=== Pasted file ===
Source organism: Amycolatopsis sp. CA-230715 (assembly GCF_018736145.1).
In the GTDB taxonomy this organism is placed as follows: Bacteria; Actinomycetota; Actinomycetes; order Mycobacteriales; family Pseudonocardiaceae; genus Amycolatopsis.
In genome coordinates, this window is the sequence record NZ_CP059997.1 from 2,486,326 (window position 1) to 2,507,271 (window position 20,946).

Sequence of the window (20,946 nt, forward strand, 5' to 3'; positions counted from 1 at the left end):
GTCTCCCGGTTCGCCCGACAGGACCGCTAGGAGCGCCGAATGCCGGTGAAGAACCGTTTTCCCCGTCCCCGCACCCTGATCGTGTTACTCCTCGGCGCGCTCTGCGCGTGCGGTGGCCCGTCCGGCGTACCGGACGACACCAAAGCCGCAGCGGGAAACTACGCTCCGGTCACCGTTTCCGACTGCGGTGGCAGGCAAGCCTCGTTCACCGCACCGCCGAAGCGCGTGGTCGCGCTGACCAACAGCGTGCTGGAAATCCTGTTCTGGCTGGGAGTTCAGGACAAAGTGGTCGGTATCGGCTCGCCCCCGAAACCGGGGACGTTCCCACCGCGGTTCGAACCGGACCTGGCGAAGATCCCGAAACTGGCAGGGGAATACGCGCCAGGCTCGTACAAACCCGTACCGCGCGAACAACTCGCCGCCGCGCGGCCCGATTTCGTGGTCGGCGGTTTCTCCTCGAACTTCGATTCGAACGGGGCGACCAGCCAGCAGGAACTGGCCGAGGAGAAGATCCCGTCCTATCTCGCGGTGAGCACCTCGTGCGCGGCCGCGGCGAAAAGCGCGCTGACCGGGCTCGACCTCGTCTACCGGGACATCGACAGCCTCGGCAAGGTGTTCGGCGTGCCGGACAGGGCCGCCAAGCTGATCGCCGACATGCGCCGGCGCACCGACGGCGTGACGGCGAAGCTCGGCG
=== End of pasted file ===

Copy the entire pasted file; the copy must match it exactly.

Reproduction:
Source organism: Amycolatopsis sp. CA-230715 (assembly GCF_018736145.1).
In the GTDB taxonomy this organism is placed as follows: Bacteria; Actinomycetota; Actinomycetes; order Mycobacteriales; family Pseudonocardiaceae; genus Amycolatopsis.
In genome coordinates, this window is the sequence record NZ_CP059997.1 from 2,486,326 (window position 1) to 2,507,271 (window position 20,946).

Sequence of the window (20,946 nt, forward strand, 5' to 3'; positions counted from 1 at the left end):
GTCTCCCGGTTCGCCCGACAGGACCGCTAGGAGCGCCGAATGCCGGTGAAGAACCGTTTTCCCCGTCCCCGCACCCTGATCGTGTTACTCCTCGGCGCGCTCTGCGCGTGCGGTGGCCCGTCCGGCGTACCGGACGACACCAAAGCCGCAGCGGGAAACTACGCTCCGGTCACCGTTTCCGACTGCGGTGGCAGGCAAGCCTCGTTCACCGCACCGCCGAAGCGCGTGGTCGCGCTGACCAACAGCGTGCTGGAAATCCTGTTCTGGCTGGGAGTTCAGGACAAAGTGGTCGGTATCGGCTCGCCCCCGAAACCGGGGACGTTCCCACCGCGGTTCGAACCGGACCTGGCGAAGATCCCGAAACTGGCAGGGGAATACGCGCCAGGCTCGTACAAACCCGTACCGCGCGAACAACTCGCCGCCGCGCGGCCCGATTTCGTGGTCGGCGGTTTCTCCTCGAACTTCGATTCGAACGGGGCGACCAGCCAGCAGGAACTGGCCGAGGAGAAGATCCCGTCCTATCTCGCGGTGAGCACCTCGTGCGCGGCCGCGGCGAAAAGCGCGCTGACCGGGCTCGACCTCGTCTACCGGGACATCGACAGCCTCGGCAAGGTGTTCGGCGTGCCGGACAGGGCCGCCAAGCTGATCGCCGACATGCGCCGGCGCACCGACGGCGTGACGGCGAAGCTCGGCG